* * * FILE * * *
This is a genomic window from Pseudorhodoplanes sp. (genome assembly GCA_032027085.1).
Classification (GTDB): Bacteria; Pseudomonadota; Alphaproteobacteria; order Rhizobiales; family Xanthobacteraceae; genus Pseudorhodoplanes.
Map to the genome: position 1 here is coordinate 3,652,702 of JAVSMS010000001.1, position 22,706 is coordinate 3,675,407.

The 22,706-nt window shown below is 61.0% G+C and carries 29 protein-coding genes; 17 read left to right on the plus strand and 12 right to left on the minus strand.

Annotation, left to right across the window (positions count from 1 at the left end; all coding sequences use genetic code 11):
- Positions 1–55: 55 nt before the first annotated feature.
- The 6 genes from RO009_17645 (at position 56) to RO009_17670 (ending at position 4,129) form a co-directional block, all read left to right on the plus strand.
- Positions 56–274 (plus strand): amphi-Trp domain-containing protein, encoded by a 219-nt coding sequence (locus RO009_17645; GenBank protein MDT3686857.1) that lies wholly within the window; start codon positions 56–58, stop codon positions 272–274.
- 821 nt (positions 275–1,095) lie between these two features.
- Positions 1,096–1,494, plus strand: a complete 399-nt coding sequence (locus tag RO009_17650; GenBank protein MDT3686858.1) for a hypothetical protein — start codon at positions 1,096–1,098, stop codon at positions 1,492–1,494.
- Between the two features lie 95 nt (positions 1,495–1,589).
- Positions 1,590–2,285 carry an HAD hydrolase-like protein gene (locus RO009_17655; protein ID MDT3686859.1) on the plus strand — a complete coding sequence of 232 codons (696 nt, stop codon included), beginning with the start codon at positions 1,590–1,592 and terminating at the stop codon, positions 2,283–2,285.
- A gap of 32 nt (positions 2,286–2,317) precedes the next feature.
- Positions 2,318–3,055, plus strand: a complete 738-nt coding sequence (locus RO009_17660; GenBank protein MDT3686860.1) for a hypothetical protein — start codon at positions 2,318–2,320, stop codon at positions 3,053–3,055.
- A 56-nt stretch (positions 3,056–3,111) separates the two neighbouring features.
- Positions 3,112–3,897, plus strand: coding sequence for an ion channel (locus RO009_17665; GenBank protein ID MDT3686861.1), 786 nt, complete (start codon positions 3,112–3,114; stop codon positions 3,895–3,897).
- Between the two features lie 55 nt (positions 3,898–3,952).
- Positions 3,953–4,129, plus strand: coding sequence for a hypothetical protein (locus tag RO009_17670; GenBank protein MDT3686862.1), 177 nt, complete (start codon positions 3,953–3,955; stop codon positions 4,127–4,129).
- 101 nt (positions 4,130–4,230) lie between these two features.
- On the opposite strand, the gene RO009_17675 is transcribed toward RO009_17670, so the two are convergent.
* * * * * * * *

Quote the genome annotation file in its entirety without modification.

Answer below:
This is a genomic window from Pseudorhodoplanes sp. (genome assembly GCA_032027085.1).
Classification (GTDB): Bacteria; Pseudomonadota; Alphaproteobacteria; order Rhizobiales; family Xanthobacteraceae; genus Pseudorhodoplanes.
Map to the genome: position 1 here is coordinate 3,652,702 of JAVSMS010000001.1, position 22,706 is coordinate 3,675,407.

The 22,706-nt window shown below is 61.0% G+C and carries 29 protein-coding genes; 17 read left to right on the plus strand and 12 right to left on the minus strand.

Annotation, left to right across the window (positions count from 1 at the left end; all coding sequences use genetic code 11):
- Positions 1–55: 55 nt before the first annotated feature.
- The 6 genes from RO009_17645 (at position 56) to RO009_17670 (ending at position 4,129) form a co-directional block, all read left to right on the plus strand.
- Positions 56–274 (plus strand): amphi-Trp domain-containing protein, encoded by a 219-nt coding sequence (locus RO009_17645; GenBank protein MDT3686857.1) that lies wholly within the window; start codon positions 56–58, stop codon positions 272–274.
- 821 nt (positions 275–1,095) lie between these two features.
- Positions 1,096–1,494, plus strand: a complete 399-nt coding sequence (locus tag RO009_17650; GenBank protein MDT3686858.1) for a hypothetical protein — start codon at positions 1,096–1,098, stop codon at positions 1,492–1,494.
- Between the two features lie 95 nt (positions 1,495–1,589).
- Positions 1,590–2,285 carry an HAD hydrolase-like protein gene (locus RO009_17655; protein ID MDT3686859.1) on the plus strand — a complete coding sequence of 232 codons (696 nt, stop codon included), beginning with the start codon at positions 1,590–1,592 and terminating at the stop codon, positions 2,283–2,285.
- A gap of 32 nt (positions 2,286–2,317) precedes the next feature.
- Positions 2,318–3,055, plus strand: a complete 738-nt coding sequence (locus RO009_17660; GenBank protein MDT3686860.1) for a hypothetical protein — start codon at positions 2,318–2,320, stop codon at positions 3,053–3,055.
- A 56-nt stretch (positions 3,056–3,111) separates the two neighbouring features.
- Positions 3,112–3,897, plus strand: coding sequence for an ion channel (locus RO009_17665; GenBank protein ID MDT3686861.1), 786 nt, complete (start codon positions 3,112–3,114; stop codon positions 3,895–3,897).
- Between the two features lie 55 nt (positions 3,898–3,952).
- Positions 3,953–4,129, plus strand: coding sequence for a hypothetical protein (locus tag RO009_17670; GenBank protein MDT3686862.1), 177 nt, complete (start codon positions 3,953–3,955; stop codon positions 4,127–4,129).
- 101 nt (positions 4,130–4,230) lie between these two features.
- On the opposite strand, the gene RO009_17675 is transcribed toward RO009_17670, so the two are convergent.